Source: Tilen Genov
In addition to revealing such temporal segregation for the first time in this species, the study is of interest because – as the paper concludes – “We demonstrate how different segments of the same population may behave very differently and have differing effects on human activities such as fishing (through potential depredation or gear damage). In turn, they may respond differently to anthropogenic pressures, as temporal partitioning may make animals either more or less vulnerable to disturbance from boat traffic.”
The full paper can be found here, while those interested in learning more about Morigenos can read an earlier story about the organisation here. The study reported in this story is also summarised in a short and relatively simple Slovene-English dual text here.
Get to Know the 17 Historical Towns of Slovenia
There are many ways to plan a trip around Slovenia and lenses through which to view it, and one way to explore the country is through its historic towns. But how to choose these in a land that’s got so many? One way is by turning to the work of the Association of Historical Towns (and Cities) of Slovenia (Združenje zgodovinskih mest Slovenije), a group that includes 17 mostly medieval towns sited around the country, each of which has its own story to tell, with the full list being Idrija, Jesenice, Kamnik, Koper, Kostanjevica na Krki, Kranj, Metlika, Novo mesto, Piran, Ptuj, Radovljica, Slovenske Konjice, Škofja Loka, Tržič, and Žužemberk.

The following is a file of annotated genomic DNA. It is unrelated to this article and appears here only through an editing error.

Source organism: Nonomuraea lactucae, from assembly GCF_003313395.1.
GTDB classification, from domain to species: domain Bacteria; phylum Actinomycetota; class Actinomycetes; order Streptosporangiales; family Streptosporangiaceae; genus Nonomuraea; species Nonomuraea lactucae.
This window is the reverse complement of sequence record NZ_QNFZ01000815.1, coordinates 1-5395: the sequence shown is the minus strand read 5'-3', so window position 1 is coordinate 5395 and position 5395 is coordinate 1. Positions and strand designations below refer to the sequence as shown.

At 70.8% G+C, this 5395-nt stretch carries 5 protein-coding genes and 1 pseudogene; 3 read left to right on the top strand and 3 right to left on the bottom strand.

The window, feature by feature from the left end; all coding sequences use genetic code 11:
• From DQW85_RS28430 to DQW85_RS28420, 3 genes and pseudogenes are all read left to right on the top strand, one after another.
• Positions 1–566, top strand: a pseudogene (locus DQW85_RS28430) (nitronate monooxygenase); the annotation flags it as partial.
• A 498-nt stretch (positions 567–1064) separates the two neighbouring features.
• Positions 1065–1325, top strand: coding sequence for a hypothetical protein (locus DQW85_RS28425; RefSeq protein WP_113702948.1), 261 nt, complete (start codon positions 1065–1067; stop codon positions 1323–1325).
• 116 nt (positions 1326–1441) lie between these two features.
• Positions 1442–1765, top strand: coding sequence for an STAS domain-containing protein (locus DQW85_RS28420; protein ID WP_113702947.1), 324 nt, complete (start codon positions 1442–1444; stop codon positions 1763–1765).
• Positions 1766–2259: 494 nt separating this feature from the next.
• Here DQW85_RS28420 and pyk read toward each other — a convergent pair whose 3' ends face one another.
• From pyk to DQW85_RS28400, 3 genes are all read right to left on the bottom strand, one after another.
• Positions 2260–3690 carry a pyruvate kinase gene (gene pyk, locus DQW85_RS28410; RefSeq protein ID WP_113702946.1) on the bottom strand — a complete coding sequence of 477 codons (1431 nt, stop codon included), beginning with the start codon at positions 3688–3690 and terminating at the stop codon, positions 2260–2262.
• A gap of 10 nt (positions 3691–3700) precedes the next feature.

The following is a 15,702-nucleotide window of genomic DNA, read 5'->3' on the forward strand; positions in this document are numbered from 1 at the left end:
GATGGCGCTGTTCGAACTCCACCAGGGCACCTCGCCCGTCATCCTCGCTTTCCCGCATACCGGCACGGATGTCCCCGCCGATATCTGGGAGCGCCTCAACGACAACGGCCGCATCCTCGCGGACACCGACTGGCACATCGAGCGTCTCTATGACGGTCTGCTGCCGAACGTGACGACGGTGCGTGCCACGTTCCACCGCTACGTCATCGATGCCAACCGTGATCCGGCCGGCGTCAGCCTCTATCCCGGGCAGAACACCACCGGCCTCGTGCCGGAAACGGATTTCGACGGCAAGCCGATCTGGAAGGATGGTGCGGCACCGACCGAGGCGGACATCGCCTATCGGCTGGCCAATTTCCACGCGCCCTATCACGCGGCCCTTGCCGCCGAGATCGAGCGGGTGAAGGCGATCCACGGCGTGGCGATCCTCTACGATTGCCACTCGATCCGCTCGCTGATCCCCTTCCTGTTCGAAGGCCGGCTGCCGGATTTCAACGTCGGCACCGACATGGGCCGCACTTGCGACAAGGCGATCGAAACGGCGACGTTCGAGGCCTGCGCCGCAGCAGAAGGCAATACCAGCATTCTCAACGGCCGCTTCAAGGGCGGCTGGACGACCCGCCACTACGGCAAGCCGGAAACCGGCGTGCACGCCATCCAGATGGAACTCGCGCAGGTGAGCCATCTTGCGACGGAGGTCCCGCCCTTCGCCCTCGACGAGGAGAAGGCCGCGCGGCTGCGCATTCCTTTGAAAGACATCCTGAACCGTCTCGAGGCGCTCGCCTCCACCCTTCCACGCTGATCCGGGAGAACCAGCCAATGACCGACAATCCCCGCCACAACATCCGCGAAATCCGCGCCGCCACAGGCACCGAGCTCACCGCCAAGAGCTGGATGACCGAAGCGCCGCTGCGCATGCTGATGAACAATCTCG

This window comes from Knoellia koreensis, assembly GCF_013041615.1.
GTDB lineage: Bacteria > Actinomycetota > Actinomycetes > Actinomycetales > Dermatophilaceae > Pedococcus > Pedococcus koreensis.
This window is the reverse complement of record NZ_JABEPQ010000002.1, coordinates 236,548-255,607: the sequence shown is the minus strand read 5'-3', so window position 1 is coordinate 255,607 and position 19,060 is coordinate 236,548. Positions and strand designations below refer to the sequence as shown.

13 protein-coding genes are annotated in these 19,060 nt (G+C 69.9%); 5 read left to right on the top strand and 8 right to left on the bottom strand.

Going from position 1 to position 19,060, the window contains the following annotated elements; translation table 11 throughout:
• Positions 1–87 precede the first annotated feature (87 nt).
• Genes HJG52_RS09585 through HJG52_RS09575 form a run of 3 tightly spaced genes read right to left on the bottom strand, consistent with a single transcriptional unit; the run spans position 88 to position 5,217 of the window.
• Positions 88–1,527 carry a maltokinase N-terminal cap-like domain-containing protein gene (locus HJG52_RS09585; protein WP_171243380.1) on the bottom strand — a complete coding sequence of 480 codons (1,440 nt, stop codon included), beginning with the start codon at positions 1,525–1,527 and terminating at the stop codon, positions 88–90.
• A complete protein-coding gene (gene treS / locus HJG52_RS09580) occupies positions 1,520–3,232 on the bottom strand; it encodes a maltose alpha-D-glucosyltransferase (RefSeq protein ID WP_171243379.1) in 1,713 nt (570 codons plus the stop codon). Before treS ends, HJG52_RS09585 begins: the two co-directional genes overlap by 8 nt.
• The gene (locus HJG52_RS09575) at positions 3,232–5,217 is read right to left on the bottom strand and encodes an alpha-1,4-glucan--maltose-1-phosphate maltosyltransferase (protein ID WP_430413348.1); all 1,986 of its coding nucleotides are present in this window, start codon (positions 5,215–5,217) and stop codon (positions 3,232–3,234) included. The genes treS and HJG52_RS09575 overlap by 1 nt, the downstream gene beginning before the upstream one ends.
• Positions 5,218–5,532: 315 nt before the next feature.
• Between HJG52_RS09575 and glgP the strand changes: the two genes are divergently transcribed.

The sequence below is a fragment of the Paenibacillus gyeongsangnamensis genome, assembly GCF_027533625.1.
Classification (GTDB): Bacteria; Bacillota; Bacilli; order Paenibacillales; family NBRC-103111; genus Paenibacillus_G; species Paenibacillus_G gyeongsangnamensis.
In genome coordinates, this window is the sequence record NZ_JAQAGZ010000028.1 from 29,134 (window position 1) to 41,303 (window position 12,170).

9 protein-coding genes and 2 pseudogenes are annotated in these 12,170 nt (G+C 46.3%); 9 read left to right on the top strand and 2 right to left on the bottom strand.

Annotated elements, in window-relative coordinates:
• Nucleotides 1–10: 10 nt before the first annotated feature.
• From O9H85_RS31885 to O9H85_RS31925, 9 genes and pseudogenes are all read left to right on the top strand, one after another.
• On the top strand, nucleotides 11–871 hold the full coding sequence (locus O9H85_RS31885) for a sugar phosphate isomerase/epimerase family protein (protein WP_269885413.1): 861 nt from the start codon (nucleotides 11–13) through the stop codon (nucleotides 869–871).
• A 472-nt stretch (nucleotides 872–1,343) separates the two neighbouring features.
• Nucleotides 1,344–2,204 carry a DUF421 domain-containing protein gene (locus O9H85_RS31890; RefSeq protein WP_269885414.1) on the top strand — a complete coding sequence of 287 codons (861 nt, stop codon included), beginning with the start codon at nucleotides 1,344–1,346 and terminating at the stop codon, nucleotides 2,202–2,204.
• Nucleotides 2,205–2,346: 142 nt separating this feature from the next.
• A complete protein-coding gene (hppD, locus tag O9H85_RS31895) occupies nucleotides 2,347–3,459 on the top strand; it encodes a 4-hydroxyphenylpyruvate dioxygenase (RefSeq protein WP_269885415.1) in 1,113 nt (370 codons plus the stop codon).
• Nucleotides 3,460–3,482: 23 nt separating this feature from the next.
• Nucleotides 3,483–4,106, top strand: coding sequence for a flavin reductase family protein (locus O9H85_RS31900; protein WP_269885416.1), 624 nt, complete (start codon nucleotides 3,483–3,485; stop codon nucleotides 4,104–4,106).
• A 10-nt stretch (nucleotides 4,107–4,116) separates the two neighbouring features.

STA, 30 October 2018 - The night rain and wind have caused problems around Slovenia, but these have for now mostly remained limited to roads blocked by fallen trees, stormwater and minor flooding of some rivers. While the worst was still expected along the Drava river in the afternoon, the latest reports are more optimistic.
STA, 15 October 2018 - The statue of Archangel Michael, a major landmark of the coastal town of Piran, was lifted back to the church steeple by a helicopter of the Slovenian Armed Forces on Monday.
One of the many charms of Slovenia is the variety of distinct landscapes and climates packed into such a small area, as well as the ease with which one’s able to escape the country and spend some time amid a different language and culture.